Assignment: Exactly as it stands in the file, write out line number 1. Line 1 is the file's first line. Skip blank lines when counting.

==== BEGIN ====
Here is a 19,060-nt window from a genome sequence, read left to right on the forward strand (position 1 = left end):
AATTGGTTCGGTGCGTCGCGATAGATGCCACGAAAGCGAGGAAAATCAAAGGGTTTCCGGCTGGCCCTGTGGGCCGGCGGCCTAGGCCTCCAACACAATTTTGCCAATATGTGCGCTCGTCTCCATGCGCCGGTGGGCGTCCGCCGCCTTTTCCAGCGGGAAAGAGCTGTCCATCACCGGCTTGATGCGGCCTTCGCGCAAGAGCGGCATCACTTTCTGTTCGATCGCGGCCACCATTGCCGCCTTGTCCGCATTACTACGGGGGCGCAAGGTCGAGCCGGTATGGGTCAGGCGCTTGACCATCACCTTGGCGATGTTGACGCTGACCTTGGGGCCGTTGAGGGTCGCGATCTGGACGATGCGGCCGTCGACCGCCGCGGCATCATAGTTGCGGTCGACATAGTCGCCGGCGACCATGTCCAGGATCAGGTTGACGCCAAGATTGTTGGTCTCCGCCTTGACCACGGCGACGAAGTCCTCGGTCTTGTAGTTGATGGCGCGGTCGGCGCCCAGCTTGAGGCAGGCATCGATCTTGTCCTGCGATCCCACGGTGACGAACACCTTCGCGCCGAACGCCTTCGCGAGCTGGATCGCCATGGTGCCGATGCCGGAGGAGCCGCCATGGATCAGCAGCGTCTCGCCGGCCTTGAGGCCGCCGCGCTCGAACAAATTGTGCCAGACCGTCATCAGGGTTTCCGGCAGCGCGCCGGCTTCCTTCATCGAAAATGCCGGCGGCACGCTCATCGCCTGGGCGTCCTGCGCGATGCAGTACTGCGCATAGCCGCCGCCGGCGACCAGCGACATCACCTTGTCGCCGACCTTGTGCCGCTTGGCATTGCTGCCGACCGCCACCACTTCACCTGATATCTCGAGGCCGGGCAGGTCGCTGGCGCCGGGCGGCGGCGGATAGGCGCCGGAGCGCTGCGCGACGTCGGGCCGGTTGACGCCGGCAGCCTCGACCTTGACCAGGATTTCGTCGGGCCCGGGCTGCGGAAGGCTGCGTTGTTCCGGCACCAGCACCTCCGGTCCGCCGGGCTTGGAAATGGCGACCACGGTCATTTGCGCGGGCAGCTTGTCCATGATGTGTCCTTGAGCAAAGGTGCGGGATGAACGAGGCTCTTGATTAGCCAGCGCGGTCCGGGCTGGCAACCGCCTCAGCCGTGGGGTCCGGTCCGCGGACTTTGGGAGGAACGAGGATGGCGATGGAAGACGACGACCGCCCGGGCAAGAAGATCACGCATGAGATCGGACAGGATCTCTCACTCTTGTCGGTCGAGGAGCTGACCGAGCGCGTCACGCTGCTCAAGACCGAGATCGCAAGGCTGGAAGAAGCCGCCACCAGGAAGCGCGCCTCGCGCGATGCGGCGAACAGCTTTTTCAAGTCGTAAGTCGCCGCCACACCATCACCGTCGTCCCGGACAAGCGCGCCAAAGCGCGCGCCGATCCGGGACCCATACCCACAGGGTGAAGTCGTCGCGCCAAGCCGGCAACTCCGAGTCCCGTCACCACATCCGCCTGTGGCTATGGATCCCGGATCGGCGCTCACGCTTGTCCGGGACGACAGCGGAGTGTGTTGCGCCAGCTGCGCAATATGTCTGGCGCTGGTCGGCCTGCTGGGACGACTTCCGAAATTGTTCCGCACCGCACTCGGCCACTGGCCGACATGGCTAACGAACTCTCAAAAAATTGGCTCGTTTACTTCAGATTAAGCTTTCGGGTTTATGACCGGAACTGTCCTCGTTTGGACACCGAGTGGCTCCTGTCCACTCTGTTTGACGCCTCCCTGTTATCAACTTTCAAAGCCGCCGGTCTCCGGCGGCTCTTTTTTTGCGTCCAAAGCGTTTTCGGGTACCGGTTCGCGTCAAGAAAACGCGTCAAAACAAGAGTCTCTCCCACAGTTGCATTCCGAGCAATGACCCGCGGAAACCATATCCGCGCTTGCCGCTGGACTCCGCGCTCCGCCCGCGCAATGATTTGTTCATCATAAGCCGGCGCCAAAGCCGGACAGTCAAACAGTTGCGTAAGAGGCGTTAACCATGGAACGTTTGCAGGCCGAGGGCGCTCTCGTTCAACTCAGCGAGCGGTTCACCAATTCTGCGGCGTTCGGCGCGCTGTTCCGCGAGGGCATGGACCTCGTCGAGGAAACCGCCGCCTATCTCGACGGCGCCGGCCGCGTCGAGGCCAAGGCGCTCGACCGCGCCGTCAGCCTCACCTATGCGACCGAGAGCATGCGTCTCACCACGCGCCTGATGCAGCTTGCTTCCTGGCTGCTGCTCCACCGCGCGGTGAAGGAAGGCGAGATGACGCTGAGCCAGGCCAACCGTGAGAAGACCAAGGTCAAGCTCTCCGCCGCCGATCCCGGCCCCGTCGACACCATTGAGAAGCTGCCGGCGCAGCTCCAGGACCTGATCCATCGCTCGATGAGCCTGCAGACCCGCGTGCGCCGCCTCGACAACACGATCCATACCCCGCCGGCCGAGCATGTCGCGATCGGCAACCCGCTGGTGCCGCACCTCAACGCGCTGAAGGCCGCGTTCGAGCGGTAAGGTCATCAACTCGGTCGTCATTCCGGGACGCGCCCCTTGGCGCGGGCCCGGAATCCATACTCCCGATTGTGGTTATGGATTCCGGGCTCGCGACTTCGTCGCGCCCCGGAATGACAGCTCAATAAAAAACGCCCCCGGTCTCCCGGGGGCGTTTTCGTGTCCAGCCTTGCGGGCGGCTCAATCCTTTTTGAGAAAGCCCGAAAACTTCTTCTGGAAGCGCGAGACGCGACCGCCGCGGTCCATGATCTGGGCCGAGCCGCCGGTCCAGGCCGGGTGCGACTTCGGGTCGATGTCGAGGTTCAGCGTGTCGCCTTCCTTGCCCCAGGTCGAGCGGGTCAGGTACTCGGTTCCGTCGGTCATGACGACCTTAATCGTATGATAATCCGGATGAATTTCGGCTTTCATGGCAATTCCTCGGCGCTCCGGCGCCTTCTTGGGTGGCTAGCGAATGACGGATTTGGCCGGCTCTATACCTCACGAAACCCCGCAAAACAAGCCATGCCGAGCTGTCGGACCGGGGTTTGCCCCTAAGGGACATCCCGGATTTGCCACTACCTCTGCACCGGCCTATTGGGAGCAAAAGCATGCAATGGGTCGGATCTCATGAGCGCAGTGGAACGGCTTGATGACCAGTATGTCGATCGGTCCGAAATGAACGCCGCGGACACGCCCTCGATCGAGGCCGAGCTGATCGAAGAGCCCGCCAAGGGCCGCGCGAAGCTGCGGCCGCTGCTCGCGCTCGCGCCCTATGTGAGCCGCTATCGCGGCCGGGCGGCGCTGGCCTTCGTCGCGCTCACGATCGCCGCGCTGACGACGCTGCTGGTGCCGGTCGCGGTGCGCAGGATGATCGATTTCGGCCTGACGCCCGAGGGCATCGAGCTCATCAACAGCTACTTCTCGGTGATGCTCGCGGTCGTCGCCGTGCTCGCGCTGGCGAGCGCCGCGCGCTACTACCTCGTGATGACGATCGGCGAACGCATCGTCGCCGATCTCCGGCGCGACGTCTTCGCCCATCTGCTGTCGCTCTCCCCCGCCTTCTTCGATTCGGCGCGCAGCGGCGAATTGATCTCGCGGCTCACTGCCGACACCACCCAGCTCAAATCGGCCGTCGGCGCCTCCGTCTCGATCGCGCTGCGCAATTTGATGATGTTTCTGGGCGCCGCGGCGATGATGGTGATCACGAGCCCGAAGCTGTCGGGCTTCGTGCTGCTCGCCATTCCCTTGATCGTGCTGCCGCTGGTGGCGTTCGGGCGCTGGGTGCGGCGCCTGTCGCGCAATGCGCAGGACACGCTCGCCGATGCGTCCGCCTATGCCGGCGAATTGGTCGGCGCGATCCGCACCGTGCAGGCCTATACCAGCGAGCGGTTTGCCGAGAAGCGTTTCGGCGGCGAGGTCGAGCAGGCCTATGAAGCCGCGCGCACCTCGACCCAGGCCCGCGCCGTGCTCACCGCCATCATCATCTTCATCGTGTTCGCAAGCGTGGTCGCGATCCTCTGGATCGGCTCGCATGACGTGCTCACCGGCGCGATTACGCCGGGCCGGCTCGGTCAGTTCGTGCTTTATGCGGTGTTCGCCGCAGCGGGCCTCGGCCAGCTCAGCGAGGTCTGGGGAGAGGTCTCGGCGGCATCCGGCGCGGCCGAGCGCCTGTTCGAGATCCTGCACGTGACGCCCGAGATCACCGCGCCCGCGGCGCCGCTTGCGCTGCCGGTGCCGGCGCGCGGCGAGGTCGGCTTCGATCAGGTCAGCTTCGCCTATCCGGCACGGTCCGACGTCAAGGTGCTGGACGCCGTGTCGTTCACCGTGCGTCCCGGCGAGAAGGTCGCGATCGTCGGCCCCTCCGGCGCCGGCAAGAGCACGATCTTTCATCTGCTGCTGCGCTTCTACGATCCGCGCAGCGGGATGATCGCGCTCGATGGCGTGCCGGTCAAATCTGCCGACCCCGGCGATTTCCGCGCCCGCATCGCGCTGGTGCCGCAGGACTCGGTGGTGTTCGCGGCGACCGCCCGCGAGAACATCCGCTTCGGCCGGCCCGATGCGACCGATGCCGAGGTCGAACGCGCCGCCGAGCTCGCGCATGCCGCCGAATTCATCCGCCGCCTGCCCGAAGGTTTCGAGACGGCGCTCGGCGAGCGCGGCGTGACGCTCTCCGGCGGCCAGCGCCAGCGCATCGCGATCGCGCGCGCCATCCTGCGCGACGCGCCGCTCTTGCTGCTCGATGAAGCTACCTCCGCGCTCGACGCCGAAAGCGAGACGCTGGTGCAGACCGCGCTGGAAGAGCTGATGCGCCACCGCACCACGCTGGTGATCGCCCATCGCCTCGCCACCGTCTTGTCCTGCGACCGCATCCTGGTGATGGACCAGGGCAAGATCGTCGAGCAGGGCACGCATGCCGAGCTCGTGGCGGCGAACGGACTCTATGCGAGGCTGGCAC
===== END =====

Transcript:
Here is a 19,060-nt window from a genome sequence, read left to right on the forward strand (position 1 = left end):